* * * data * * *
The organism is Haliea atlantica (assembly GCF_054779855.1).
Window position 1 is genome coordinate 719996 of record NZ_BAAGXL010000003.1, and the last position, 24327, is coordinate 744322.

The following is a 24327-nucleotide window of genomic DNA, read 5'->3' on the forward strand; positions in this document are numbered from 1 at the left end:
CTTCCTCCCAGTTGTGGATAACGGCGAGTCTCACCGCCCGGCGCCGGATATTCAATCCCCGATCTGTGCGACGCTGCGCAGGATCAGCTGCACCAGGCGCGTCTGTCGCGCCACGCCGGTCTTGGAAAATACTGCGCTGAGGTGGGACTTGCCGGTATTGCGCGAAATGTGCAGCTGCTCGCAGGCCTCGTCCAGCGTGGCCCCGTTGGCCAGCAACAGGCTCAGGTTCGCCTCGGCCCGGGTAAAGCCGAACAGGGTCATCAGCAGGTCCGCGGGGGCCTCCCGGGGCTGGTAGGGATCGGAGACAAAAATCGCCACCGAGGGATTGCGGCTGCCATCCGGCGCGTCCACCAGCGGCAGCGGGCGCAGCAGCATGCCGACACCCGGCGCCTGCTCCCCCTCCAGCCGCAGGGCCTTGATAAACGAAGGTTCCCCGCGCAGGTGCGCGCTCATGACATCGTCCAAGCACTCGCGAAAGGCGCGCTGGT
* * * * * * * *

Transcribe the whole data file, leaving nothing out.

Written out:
The organism is Haliea atlantica (assembly GCF_054779855.1).
Window position 1 is genome coordinate 719996 of record NZ_BAAGXL010000003.1, and the last position, 24327, is coordinate 744322.

The following is a 24327-nucleotide window of genomic DNA, read 5'->3' on the forward strand; positions in this document are numbered from 1 at the left end:
CTTCCTCCCAGTTGTGGATAACGGCGAGTCTCACCGCCCGGCGCCGGATATTCAATCCCCGATCTGTGCGACGCTGCGCAGGATCAGCTGCACCAGGCGCGTCTGTCGCGCCACGCCGGTCTTGGAAAATACTGCGCTGAGGTGGGACTTGCCGGTATTGCGCGAAATGTGCAGCTGCTCGCAGGCCTCGTCCAGCGTGGCCCCGTTGGCCAGCAACAGGCTCAGGTTCGCCTCGGCCCGGGTAAAGCCGAACAGGGTCATCAGCAGGTCCGCGGGGGCCTCCCGGGGCTGGTAGGGATCGGAGACAAAAATCGCCACCGAGGGATTGCGGCTGCCATCCGGCGCGTCCACCAGCGGCAGCGGGCGCAGCAGCATGCCGACACCCGGCGCCTGCTCCCCCTCCAGCCGCAGGGCCTTGATAAACGAAGGTTCCCCGCGCAGGTGCGCGCTCATGACATCGTCCAAGCACTCGCGAAAGGCGCGCTGGT